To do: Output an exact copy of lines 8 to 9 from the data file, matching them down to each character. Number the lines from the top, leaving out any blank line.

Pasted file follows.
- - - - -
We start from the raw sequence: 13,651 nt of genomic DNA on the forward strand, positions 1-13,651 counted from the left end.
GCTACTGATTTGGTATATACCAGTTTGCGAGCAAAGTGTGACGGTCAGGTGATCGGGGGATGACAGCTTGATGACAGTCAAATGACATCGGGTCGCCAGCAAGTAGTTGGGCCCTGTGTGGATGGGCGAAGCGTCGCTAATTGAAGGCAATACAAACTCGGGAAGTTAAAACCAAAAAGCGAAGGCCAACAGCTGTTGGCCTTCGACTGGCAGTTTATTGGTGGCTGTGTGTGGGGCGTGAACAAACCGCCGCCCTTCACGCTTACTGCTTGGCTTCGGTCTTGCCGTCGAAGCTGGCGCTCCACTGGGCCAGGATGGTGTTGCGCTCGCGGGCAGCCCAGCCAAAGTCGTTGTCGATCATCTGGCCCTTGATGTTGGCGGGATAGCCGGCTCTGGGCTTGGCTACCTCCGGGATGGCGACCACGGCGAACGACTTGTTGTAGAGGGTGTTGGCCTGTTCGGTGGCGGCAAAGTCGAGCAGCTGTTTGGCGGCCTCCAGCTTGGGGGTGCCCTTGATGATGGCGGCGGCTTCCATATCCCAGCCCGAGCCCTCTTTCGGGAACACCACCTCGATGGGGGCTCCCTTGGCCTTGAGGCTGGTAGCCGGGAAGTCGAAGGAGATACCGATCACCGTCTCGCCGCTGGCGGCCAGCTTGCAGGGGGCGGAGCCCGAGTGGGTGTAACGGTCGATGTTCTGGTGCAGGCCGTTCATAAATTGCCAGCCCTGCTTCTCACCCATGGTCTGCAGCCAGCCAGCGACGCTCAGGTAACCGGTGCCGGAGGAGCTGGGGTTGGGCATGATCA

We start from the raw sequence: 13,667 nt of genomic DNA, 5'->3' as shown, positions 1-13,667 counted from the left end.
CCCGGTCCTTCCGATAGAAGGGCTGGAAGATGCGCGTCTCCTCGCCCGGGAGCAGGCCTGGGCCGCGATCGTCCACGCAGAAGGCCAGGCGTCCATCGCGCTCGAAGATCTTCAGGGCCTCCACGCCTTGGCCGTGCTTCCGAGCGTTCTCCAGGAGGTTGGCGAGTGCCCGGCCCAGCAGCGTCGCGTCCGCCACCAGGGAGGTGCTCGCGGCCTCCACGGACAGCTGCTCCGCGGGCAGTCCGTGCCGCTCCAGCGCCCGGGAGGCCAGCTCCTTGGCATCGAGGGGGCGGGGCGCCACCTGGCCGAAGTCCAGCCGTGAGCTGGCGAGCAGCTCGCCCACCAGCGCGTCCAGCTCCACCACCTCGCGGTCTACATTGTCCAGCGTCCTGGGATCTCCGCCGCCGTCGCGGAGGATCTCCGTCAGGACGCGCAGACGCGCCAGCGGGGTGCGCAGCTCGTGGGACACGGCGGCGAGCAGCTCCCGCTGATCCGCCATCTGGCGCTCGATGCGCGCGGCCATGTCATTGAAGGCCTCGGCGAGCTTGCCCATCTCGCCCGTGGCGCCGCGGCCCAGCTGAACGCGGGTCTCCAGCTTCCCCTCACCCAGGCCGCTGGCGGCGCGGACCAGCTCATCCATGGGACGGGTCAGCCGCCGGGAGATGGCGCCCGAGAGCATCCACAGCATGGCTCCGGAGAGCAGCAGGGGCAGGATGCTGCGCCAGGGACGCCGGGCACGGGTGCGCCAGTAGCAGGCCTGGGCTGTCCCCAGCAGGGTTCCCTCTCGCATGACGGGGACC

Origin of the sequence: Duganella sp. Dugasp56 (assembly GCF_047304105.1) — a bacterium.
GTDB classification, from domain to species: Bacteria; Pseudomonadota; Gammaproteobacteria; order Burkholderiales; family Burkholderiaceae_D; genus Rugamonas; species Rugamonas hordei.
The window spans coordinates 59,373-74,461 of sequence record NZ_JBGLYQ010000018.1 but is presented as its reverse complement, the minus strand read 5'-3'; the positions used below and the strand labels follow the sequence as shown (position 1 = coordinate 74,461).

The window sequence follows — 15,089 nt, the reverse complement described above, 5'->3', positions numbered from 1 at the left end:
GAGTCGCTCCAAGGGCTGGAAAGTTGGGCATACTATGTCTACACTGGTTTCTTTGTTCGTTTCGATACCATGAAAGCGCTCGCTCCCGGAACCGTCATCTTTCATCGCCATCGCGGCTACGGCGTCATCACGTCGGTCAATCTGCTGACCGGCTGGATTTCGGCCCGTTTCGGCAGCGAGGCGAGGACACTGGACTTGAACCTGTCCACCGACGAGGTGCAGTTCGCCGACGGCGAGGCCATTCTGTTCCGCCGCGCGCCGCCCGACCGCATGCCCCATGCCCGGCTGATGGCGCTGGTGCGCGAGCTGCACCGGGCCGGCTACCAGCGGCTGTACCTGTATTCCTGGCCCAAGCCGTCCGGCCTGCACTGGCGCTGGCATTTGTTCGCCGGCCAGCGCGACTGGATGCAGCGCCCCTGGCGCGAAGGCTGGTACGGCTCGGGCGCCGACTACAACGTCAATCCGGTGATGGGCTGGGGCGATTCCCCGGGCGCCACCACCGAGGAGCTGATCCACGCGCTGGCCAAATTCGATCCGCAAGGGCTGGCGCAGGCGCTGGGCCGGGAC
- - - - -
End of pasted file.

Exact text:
The window sequence follows — 15,089 nt, the reverse complement described above, 5'->3', positions numbered from 1 at the left end:
GAGTCGCTCCAAGGGCTGGAAAGTTGGGCATACTATGTCTACACTGGTTTCTTTGTTCGTTTCGATACCATGAAAGCGCTCGCTCCCGGAACCGTCATCTTTCATCGCCATCGCGGCTACGGCGTCATCACGTCGGTCAATCTGCTGACCGGCTGGATTTCGGCCCGTTTCGGCAGCGAGGCGAGGACACTGGACTTGAACCTGTCCACCGACGAGGTGCAGTTCGCCGACGGCGAGGCCATTCTGTTCCGCCGCGCGCCGCCCGACCGCATGCCCCATGCCCGGCTGATGGCGCTGGTGCGCGAGCTGCACCGGGCCGGCTACCAGCGGCTGTACCTGTATTCCTGGCCCAAGCCGTCCGGCCTGCACTGGCGCTGGCATTTGTTCGCCGGCCAGCGCGACTGGATGCAGCGCCCCTGGCGCGAAGGCTGGTACGGCTCGGGCGCCGACTACAACGTCAATCCGGTGATGGGCTGGGGCGATTCCCCGGGCGCCACCACCGAGGAGCTGATCCACGCGCTGGCCAAATTCGATCCGCAAGGGCTGGCGCAGGCGCTGGGCCGGGAC